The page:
Vol. 161 No. #2
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More Stories from the January 12, 2002 issue

  1. Health & Medicine

    Ominous drug-resistance hints appear

    The first signs of partial resistance to an important class of drugs called quinolones have appeared in Haemophilus influenzae, a bacterium that can cause pneumonia and meningitis.

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  2. Health & Medicine

    Suppressive drug therapy hinders herpes

    A daily regimen of the antiviral drug valacyclovir controls genital herpes vastly better than does the same medication when used only to treat outbreaks of the disease.

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  3. Health & Medicine

    Will new approach cure Chagas disease?

    Scientists may be able to disable the parasite that causes Chagas disease by targeting the enzyme it uses to make essential fats.

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  4. Health & Medicine

    Rwandan patients show unusual HIV

    Blood tests on people in Rwanda who have had HIV infections for years without symptoms of AIDS indicate that the viruses in these patients have rare mutations.

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  5. Earth

    Satellites could help track sea level

    Experiments that used signals from Global Positioning System satellites to precisely measure altitude above a lake's surface may pave the way for fleets of spaceborne sensors that can quickly and inexpensively monitor local and global changes in sea level.

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  6. Earth

    Finding fault for an old earthquake

    Scientists in Southern California believe they've found evidence that finally identifies the source of one of the region's largest quakes, a magnitude 7-plus temblor that struck the area on Dec. 21, 1812.

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  7. Physics

    Liquid computer takes key quantum step

    The first, rudimentary implementation of a method, called Shor's algorithm, for using quantum mechanics in computations suggests that larger-scale implementations are possible and may eventually break the codes used today to protect secret messages on the Internet and elsewhere.

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  8. Physics

    Electrons grab unexpected energy share

    When atoms or molecules react with a metal surface, even briefly, they can inject much more energy into surface electrons than previously realized.

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  9. Ancient Gene Takes Grooming in Hand

    A gene involved in body development also plays a critical role in regulating the grooming behavior of mice, a discovery that may advance the understanding of certain psychiatric disorders.

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  10. Humans

    Record science budget evaded proposed cuts

    Congress and the Bush administration have now agreed on unprecedented rises in funding for research and development programs.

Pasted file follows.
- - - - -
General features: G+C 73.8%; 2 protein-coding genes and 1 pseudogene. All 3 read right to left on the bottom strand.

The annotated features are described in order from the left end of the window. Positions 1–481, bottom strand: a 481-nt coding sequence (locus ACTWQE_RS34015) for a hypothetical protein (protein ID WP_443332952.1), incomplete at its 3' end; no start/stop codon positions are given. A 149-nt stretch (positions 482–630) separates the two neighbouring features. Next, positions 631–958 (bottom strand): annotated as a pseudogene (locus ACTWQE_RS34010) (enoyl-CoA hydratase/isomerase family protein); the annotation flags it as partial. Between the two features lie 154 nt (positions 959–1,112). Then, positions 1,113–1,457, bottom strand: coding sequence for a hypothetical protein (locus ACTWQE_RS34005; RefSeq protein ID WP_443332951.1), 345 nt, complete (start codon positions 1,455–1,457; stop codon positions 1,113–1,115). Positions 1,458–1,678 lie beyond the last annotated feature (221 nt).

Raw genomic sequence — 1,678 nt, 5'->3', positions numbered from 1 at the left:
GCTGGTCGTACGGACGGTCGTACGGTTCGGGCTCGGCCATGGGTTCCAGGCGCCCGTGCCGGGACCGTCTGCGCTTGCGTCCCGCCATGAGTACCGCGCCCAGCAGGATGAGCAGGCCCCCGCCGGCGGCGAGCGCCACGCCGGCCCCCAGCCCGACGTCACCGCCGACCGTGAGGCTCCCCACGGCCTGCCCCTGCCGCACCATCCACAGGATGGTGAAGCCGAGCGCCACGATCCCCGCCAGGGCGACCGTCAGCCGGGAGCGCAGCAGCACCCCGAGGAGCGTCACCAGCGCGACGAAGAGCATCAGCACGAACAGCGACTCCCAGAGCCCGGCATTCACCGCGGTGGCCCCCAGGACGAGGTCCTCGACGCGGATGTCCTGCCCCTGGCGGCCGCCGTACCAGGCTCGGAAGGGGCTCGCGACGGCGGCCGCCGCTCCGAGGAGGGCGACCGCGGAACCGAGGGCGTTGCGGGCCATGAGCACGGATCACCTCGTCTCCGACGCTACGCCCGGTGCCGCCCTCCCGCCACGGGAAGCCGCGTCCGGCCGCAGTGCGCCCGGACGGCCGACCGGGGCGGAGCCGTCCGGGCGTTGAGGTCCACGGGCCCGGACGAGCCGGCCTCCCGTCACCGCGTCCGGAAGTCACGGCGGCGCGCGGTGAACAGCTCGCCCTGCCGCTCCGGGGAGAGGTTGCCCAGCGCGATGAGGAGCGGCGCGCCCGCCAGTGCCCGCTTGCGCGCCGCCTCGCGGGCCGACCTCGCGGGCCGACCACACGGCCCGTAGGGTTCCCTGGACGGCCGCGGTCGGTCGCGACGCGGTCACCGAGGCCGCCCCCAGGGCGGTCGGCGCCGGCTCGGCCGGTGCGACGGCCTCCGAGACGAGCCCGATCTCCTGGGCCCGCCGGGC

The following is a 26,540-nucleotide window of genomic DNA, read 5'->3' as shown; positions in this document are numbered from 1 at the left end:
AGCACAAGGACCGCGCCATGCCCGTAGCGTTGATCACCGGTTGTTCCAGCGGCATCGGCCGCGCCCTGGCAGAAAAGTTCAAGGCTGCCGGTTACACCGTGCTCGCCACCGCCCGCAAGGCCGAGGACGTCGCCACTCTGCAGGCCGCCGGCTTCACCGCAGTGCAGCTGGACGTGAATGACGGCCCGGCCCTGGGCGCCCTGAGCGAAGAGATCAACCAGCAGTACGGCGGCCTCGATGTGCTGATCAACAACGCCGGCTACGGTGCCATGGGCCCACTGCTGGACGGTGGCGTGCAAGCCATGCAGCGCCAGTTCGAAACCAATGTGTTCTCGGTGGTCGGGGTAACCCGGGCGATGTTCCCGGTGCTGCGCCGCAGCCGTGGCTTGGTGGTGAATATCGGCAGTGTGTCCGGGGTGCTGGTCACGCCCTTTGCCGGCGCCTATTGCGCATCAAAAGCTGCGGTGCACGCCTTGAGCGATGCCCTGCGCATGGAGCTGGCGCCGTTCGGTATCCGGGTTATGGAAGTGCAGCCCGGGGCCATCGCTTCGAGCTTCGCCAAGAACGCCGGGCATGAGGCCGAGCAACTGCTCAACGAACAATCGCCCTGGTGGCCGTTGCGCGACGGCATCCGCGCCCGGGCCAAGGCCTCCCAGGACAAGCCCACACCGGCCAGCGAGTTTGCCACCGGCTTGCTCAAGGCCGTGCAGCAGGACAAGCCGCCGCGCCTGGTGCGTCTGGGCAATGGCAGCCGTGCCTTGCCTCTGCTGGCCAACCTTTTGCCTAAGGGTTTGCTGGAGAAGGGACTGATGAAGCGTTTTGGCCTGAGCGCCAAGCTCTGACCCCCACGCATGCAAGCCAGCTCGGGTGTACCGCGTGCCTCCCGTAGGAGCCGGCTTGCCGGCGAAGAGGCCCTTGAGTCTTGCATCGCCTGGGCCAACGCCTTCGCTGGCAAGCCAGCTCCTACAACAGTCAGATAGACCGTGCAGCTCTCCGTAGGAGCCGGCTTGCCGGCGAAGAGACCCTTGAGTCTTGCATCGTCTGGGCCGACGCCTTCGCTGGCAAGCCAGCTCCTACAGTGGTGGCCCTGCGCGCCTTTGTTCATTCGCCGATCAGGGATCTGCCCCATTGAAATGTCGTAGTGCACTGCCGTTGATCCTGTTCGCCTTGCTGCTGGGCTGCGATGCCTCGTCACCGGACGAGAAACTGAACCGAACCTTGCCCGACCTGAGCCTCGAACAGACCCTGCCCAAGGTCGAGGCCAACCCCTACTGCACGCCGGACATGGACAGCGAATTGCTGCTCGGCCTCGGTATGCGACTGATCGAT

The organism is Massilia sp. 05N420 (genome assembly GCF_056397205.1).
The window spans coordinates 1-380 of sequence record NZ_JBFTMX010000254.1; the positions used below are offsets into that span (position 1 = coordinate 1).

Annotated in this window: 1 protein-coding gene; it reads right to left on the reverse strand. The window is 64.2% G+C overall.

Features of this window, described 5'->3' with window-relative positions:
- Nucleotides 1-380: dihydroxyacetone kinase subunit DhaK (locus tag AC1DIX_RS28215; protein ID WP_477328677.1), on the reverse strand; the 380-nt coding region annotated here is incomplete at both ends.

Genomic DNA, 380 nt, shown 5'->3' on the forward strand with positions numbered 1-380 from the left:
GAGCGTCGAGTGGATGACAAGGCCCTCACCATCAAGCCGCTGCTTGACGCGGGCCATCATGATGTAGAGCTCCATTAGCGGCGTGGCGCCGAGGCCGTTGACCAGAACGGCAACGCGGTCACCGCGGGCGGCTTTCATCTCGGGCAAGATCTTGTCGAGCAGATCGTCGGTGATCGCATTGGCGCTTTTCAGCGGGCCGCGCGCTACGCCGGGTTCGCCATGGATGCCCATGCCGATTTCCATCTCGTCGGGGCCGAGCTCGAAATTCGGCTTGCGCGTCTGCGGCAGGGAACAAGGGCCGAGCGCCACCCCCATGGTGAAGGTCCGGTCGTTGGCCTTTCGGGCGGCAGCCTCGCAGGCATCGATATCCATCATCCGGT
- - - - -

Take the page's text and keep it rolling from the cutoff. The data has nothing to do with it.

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  11. Astronomy

    Milky Way galaxy: Cloaked in a hot shroud?

    Spacecraft observations indicate that a vast, unseen halo of hot gas envelopes our home galaxy, the Milky Way, and could literally be brushing up against its nearest neighbors.

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  12. Health & Medicine

    Genes make potential target in lymph cancer

    Scientists looking for DNA variations in a cancer called diffuse large B-cell lymphoma have found that excess activity in certain genes may indicate whether the disease will be fatal.

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  13. Animals

    Hanging around Mom’s web helps everybody

    For nearly grown spiderlings, lingering in their mother's web instead of setting off on their own turns out to be a boon for the mom, as well as themselves.

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  14. Earth

    Earth’s inner core could include silicon

    Laboratory experiments investigating the crystal structure of iron-silicon alloys at high temperatures and pressures may yield new insights into the mineral composition of Earth's core.

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  15. Chemistry

    New structure reveals catalysts’ details

    Researchers have created a new compound that contains a palladium atom bonded in a unique way to six silicon atoms.

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  16. Health & Medicine

    Viruses stop antibiotic-resistant bacteria

    Bacteriophages, viruses that destroy bacteria, can protect mice from bacteria that are impervious to antibiotics.

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  17. Biological Dark Matter

    The discovery that some genes encode RNA strands instead of proteins has surprised biologists.

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  18. Ecosystems

    Tadpole Science Gets Its Legs . . .

    The amazingly complex tadpole now shines in ecological studies.

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